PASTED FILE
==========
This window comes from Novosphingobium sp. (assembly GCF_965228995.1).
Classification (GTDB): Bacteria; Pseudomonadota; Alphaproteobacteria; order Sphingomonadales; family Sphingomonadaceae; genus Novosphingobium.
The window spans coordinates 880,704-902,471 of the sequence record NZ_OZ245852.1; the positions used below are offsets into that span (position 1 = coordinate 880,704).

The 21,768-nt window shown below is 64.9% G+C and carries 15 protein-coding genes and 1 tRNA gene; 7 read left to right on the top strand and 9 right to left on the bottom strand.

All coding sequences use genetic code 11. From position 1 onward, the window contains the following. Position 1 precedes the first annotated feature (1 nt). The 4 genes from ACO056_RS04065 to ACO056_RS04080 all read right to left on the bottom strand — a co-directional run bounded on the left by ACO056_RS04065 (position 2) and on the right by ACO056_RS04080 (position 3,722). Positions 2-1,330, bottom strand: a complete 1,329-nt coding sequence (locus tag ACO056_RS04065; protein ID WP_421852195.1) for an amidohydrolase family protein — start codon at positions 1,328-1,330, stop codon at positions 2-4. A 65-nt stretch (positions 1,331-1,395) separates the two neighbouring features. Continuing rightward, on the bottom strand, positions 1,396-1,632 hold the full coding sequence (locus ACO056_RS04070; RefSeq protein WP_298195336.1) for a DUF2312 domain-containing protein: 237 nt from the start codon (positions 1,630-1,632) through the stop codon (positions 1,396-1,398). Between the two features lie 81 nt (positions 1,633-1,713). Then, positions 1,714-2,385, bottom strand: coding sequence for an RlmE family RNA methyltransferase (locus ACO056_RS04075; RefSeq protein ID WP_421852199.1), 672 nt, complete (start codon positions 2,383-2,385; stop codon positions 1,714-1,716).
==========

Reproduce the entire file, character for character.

This window comes from Novosphingobium sp. (assembly GCF_965228995.1).
Classification (GTDB): Bacteria; Pseudomonadota; Alphaproteobacteria; order Sphingomonadales; family Sphingomonadaceae; genus Novosphingobium.
The window spans coordinates 880,704-902,471 of the sequence record NZ_OZ245852.1; the positions used below are offsets into that span (position 1 = coordinate 880,704).

The 21,768-nt window shown below is 64.9% G+C and carries 15 protein-coding genes and 1 tRNA gene; 7 read left to right on the top strand and 9 right to left on the bottom strand.

All coding sequences use genetic code 11. From position 1 onward, the window contains the following. Position 1 precedes the first annotated feature (1 nt). The 4 genes from ACO056_RS04065 to ACO056_RS04080 all read right to left on the bottom strand — a co-directional run bounded on the left by ACO056_RS04065 (position 2) and on the right by ACO056_RS04080 (position 3,722). Positions 2-1,330, bottom strand: a complete 1,329-nt coding sequence (locus tag ACO056_RS04065; protein ID WP_421852195.1) for an amidohydrolase family protein — start codon at positions 1,328-1,330, stop codon at positions 2-4. A 65-nt stretch (positions 1,331-1,395) separates the two neighbouring features. Continuing rightward, on the bottom strand, positions 1,396-1,632 hold the full coding sequence (locus ACO056_RS04070; RefSeq protein WP_298195336.1) for a DUF2312 domain-containing protein: 237 nt from the start codon (positions 1,630-1,632) through the stop codon (positions 1,396-1,398). Between the two features lie 81 nt (positions 1,633-1,713). Then, positions 1,714-2,385, bottom strand: coding sequence for an RlmE family RNA methyltransferase (locus ACO056_RS04075; RefSeq protein ID WP_421852199.1), 672 nt, complete (start codon positions 2,383-2,385; stop codon positions 1,714-1,716).